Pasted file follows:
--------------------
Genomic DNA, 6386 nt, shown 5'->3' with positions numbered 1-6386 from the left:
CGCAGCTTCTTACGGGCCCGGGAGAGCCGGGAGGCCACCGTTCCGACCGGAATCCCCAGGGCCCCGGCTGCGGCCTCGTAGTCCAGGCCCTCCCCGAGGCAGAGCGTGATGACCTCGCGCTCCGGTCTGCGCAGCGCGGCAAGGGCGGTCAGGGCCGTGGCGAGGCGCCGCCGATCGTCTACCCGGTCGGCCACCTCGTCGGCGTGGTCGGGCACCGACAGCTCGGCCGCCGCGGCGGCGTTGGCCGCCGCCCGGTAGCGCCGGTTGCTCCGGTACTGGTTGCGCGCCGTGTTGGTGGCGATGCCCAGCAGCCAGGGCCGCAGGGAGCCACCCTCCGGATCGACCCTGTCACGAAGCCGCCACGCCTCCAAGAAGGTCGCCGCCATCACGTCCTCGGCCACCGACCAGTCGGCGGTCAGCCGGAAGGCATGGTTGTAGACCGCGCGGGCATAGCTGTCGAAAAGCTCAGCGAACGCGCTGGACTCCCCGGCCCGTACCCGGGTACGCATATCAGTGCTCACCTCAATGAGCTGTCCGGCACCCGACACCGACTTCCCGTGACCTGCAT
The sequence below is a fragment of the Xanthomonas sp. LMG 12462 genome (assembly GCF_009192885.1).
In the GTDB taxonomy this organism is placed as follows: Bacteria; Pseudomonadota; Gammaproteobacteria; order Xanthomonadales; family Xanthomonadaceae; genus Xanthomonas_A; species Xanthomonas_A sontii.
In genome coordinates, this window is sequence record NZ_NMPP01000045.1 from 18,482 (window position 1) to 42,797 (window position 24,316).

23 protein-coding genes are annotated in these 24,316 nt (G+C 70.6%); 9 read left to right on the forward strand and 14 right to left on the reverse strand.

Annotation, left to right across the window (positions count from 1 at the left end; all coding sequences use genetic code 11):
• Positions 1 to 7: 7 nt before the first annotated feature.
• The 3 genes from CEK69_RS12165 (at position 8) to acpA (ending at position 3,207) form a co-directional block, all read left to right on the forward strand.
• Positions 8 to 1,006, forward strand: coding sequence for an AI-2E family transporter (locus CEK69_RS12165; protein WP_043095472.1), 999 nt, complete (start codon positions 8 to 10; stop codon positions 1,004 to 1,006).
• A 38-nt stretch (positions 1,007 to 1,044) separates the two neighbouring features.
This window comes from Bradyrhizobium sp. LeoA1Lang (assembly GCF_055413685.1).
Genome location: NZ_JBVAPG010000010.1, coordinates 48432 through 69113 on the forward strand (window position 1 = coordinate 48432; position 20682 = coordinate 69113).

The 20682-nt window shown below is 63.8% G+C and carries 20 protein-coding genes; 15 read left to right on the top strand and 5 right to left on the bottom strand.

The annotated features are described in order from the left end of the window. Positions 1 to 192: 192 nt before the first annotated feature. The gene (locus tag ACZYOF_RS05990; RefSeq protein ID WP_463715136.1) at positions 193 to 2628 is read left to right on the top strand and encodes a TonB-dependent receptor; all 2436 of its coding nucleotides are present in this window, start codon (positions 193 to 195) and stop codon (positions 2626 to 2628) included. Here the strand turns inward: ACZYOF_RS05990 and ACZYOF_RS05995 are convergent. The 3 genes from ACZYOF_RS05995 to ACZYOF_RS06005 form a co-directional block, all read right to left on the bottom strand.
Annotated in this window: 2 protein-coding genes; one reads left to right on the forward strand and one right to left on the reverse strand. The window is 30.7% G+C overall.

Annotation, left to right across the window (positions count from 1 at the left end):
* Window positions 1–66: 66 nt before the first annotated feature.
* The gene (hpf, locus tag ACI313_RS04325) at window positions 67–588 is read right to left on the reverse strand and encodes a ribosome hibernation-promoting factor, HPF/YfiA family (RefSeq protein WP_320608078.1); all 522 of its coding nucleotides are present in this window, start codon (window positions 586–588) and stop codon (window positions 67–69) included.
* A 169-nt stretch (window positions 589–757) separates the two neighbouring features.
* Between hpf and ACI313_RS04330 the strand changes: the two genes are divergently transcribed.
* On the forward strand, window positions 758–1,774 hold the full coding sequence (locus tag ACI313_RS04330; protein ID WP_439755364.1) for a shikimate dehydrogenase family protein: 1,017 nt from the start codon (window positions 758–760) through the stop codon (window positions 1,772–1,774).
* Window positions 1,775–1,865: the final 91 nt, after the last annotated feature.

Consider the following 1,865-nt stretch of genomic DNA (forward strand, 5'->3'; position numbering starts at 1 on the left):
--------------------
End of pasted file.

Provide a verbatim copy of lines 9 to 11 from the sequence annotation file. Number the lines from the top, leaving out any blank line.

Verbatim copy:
• The 3 genes from CEK69_RS12165 (at position 8) to acpA (ending at position 3,207) form a co-directional block, all read left to right on the forward strand.
• Positions 8 to 1,006, forward strand: coding sequence for an AI-2E family transporter (locus CEK69_RS12165; protein WP_043095472.1), 999 nt, complete (start codon positions 8 to 10; stop codon positions 1,004 to 1,006).
• A 38-nt stretch (positions 1,007 to 1,044) separates the two neighbouring features.